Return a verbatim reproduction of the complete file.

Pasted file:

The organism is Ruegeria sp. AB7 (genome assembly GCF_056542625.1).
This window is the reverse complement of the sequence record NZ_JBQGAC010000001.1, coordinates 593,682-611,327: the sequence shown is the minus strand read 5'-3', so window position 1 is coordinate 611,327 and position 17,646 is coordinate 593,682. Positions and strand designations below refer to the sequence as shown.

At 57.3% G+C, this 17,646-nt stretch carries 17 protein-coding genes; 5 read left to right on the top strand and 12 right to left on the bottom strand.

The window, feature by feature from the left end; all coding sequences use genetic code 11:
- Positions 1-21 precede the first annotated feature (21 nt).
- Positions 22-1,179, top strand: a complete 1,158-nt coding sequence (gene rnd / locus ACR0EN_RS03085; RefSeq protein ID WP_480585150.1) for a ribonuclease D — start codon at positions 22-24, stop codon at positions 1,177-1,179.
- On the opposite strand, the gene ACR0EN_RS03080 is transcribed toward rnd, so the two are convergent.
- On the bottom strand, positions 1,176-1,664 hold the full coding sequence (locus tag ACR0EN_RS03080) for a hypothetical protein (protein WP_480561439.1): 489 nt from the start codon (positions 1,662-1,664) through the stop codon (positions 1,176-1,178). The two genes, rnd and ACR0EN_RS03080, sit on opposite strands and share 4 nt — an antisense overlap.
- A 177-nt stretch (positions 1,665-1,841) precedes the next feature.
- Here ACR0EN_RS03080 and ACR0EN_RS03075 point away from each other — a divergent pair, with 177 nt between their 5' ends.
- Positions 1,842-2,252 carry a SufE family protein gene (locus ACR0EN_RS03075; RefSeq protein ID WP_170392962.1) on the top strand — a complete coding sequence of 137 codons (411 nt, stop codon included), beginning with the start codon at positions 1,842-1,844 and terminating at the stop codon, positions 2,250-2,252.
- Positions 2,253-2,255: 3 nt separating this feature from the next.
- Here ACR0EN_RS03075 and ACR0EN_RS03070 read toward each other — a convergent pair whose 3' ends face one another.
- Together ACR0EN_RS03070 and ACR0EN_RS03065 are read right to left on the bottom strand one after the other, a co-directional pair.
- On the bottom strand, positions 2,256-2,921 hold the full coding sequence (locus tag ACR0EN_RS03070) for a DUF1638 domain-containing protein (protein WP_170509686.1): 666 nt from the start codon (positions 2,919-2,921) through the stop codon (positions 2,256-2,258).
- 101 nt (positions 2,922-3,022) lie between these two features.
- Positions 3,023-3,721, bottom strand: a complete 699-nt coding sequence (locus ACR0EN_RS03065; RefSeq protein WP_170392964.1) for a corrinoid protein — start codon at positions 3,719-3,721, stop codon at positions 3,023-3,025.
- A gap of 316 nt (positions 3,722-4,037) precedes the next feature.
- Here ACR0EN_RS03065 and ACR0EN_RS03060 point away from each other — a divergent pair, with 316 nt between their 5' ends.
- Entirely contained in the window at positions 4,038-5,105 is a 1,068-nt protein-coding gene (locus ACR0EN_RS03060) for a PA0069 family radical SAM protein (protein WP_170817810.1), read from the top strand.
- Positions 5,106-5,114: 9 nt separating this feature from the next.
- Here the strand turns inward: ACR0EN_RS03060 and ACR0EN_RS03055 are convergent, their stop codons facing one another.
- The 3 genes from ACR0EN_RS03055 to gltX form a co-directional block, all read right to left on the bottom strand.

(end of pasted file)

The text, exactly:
The organism is Ruegeria sp. AB7 (genome assembly GCF_056542625.1).
This window is the reverse complement of the sequence record NZ_JBQGAC010000001.1, coordinates 593,682-611,327: the sequence shown is the minus strand read 5'-3', so window position 1 is coordinate 611,327 and position 17,646 is coordinate 593,682. Positions and strand designations below refer to the sequence as shown.

At 57.3% G+C, this 17,646-nt stretch carries 17 protein-coding genes; 5 read left to right on the top strand and 12 right to left on the bottom strand.

The window, feature by feature from the left end; all coding sequences use genetic code 11:
- Positions 1-21 precede the first annotated feature (21 nt).
- Positions 22-1,179, top strand: a complete 1,158-nt coding sequence (gene rnd / locus ACR0EN_RS03085; RefSeq protein ID WP_480585150.1) for a ribonuclease D — start codon at positions 22-24, stop codon at positions 1,177-1,179.
- On the opposite strand, the gene ACR0EN_RS03080 is transcribed toward rnd, so the two are convergent.
- On the bottom strand, positions 1,176-1,664 hold the full coding sequence (locus tag ACR0EN_RS03080) for a hypothetical protein (protein WP_480561439.1): 489 nt from the start codon (positions 1,662-1,664) through the stop codon (positions 1,176-1,178). The two genes, rnd and ACR0EN_RS03080, sit on opposite strands and share 4 nt — an antisense overlap.
- A 177-nt stretch (positions 1,665-1,841) precedes the next feature.
- Here ACR0EN_RS03080 and ACR0EN_RS03075 point away from each other — a divergent pair, with 177 nt between their 5' ends.
- Positions 1,842-2,252 carry a SufE family protein gene (locus ACR0EN_RS03075; RefSeq protein ID WP_170392962.1) on the top strand — a complete coding sequence of 137 codons (411 nt, stop codon included), beginning with the start codon at positions 1,842-1,844 and terminating at the stop codon, positions 2,250-2,252.
- Positions 2,253-2,255: 3 nt separating this feature from the next.
- Here ACR0EN_RS03075 and ACR0EN_RS03070 read toward each other — a convergent pair whose 3' ends face one another.
- Together ACR0EN_RS03070 and ACR0EN_RS03065 are read right to left on the bottom strand one after the other, a co-directional pair.
- On the bottom strand, positions 2,256-2,921 hold the full coding sequence (locus tag ACR0EN_RS03070) for a DUF1638 domain-containing protein (protein WP_170509686.1): 666 nt from the start codon (positions 2,919-2,921) through the stop codon (positions 2,256-2,258).
- 101 nt (positions 2,922-3,022) lie between these two features.
- Positions 3,023-3,721, bottom strand: a complete 699-nt coding sequence (locus ACR0EN_RS03065; RefSeq protein WP_170392964.1) for a corrinoid protein — start codon at positions 3,719-3,721, stop codon at positions 3,023-3,025.
- A gap of 316 nt (positions 3,722-4,037) precedes the next feature.
- Here ACR0EN_RS03065 and ACR0EN_RS03060 point away from each other — a divergent pair, with 316 nt between their 5' ends.
- Entirely contained in the window at positions 4,038-5,105 is a 1,068-nt protein-coding gene (locus ACR0EN_RS03060) for a PA0069 family radical SAM protein (protein WP_170817810.1), read from the top strand.
- Positions 5,106-5,114: 9 nt separating this feature from the next.
- Here the strand turns inward: ACR0EN_RS03060 and ACR0EN_RS03055 are convergent, their stop codons facing one another.
- The 3 genes from ACR0EN_RS03055 to gltX form a co-directional block, all read right to left on the bottom strand.